Cayamo 2015 Is a True Journey Through Song

The start of 2015 found a bevy of roots music's best artists taking to the open ocean for a week of concerts, social gatherings, and hi-jinks. (Spoiler: watch out for Kacey Musgraves if she's on a scooter.)
Brandi Carlisle

Since the early 20th century, roots music performers have been bridging the divide between the homemade craft of rural music and delivering that music to a larger audience. This is done without losing the music’s rustic appeal, selling in numbers that allow these artists to pursue music as a viable vocation. This path has been paved by audience awareness, demand, and technology, which has led from Vaudeville to traveling medicine shows to radio barn dances.

Times have been hard in the past, and the current turbulence in the music industry has opened opportunities for new and novel ways of reaching audiences and making a living. Music festivals are one such way. They’re a growing and potentially lucrative environment for getting music in front of a large audience. Their strength, however, can also be a weakness. Crowds can be overwhelming. Plus, the lineups at these events tend to look like an indie music buffet.

This puts off some people, namely the well-heeled middle-age-to-retiree demographic who prefer wine and craft beer to Blue Ribbon, prefer less crowded and rowdy listening conditions, and will always take good food and clean room to crashing on someone’s apartment floor.

Enter Sixthman. Since 2001, the events planning company has partnered with cruise lines to produce music-themes cruises for sea-loving music fans. Sixthman founder, president and music enthusiast Andy Levine caught the cruise bug while managing the band Sister Hazel, who he scheduled for a four-day cruise. He has since made good on the Sixthman motto: “LIVE LOUD”.

It might just be me, but I think out of all the music cruises under his belt, Cayamo may be one of Levine’s favorites. He seemed genuinely heartbroken to not be able to make the 2015 edition of the cruise — the first one he’s missed — because of family obligations.

Nevertheless, he was at port to meet us all, greeting everyone with energy, smiles, and a welcoming high-five before we took off on our eight-day escapade, from 17 to 24 January.

As an Americana music fan, I have long been aware of Cayamo, a Sixthman roots-music cruise that has featured John Prine, Kris Kristofferson, Shovels & Rope, Brandi Carlile, and many others. I knew it was inevitable that one year I would go; as it turns out, 2015 was that year.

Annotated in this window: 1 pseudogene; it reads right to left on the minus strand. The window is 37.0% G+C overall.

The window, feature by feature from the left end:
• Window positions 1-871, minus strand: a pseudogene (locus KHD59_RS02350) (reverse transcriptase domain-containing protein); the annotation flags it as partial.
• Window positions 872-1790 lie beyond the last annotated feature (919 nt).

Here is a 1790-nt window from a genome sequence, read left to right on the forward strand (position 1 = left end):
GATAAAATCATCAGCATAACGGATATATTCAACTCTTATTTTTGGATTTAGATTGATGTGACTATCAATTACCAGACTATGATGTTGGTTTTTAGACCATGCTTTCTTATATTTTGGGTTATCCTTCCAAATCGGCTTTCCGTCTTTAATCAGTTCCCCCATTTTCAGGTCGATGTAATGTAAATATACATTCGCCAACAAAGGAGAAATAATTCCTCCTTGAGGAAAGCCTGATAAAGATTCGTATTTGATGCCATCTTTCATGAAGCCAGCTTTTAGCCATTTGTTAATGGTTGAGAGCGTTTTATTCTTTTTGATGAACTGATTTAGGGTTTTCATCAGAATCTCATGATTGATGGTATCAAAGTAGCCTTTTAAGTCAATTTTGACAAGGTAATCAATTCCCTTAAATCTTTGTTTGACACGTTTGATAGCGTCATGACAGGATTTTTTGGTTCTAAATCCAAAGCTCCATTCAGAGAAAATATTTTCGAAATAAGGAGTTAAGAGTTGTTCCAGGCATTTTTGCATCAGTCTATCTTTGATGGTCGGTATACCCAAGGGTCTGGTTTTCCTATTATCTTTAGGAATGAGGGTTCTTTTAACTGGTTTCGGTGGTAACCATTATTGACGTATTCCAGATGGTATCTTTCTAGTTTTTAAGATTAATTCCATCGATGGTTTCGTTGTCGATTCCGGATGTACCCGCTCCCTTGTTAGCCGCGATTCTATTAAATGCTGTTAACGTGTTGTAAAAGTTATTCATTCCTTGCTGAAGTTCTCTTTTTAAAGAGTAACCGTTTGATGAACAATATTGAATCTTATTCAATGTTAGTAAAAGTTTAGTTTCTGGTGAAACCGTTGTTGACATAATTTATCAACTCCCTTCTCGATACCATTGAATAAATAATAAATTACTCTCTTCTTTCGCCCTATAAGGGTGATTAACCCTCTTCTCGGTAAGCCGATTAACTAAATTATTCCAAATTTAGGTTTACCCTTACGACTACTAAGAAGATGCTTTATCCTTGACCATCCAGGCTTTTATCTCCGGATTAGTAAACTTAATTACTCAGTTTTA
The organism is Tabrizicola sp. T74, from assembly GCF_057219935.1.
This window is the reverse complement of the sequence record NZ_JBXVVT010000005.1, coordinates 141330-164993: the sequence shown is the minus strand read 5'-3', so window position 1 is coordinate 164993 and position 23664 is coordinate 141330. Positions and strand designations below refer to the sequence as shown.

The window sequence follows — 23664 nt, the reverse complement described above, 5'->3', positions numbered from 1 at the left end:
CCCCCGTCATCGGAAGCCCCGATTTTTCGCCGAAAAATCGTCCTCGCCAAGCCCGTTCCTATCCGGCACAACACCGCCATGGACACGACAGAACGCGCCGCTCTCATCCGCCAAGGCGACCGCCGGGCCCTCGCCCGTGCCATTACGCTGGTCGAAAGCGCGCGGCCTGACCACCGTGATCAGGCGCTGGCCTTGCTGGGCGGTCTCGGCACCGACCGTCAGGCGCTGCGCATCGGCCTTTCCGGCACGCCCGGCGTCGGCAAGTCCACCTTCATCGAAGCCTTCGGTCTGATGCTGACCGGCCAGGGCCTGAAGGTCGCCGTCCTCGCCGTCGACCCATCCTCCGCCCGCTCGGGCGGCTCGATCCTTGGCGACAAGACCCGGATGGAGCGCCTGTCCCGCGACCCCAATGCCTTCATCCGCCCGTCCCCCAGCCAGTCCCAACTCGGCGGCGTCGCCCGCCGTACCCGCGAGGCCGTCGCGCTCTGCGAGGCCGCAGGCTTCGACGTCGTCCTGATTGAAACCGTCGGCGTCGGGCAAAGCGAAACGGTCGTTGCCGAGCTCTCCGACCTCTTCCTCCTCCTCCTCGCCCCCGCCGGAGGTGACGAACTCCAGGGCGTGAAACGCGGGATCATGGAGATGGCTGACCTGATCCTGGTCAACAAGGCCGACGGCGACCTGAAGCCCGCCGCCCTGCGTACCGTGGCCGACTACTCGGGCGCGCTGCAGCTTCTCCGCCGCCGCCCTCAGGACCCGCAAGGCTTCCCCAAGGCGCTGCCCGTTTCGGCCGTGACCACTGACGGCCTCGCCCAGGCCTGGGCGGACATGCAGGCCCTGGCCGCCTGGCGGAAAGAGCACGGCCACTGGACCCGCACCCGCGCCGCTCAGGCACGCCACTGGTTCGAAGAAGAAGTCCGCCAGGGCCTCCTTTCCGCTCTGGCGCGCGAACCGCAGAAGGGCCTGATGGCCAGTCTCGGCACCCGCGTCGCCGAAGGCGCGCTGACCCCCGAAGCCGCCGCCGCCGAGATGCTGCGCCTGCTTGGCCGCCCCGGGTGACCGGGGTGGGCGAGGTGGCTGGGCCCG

The warm beaches are incidental. The loyal community around Cayamo, a name fabricated roughly from “island” and “love” (and easy to copyright) will let you know that it is here primarily for the music. The official motto for the cruise says it all: “A Journey Through Song”.

Performances take place in half a dozen cozy venues and communal spaces, with the largest theatre, the Stardust, seating just over a thousand travelers. Shows began in the afternoon and continued into the next day’s early morning. Fats Kaplin, multi-instrumentalist and sideman for Buddy Miller, Jack White, and others, observed, “It’s like a really large house concert.” He’s right.

Main acts like John Prine, Lucinda Williams, Kacey Musgraves, Brandi Carlile, Lyle Lovett, and Richard Thompson perform with their own bands in the larger rooms. Performers appearing lower on the bill appear with one or two backing musicians. But in spirit of community, members of other bands, like Nashville’s Skyline Motel guitarist Tom Bukovac and multi-instrumentalist Ian Fitchuk, showed up to add their touch to many of those shows.

The shows are timed like clockwork for maximum efficiency: roughly an hour for each performance, with encores reserved only for main acts.

The “blind faith” show on the third night held a pleasant surprise: a song swap with country music upstart Kacey Musgraves and wry folk sage John Prine. Musgraves, to her great credit, has publicly stated that her “favorite artist is John Prine because of amazing songwriting.” The young Texan, who most everyone I asked had not heard of, showed her composure and chops while seated across from her songwriting hero. They traded songs and banter. Musgraves’ performance of “My Idea of Heaven is to Burn One With John Prine” was a definite highlight; all throughout, Prine beamed and smiled. Her talent, wit and proximity with Prine was enough to win over the Cayamoers.

Another standout for me was roots-music Cinderella man Doug Seeger, who performed several excellent shows with fiddler Barbara Lamb. Seeger even took advantage of our time anchored in St. Croix to earn a little cash street busking, as he did for so many years on Lower Broadway in Nashville.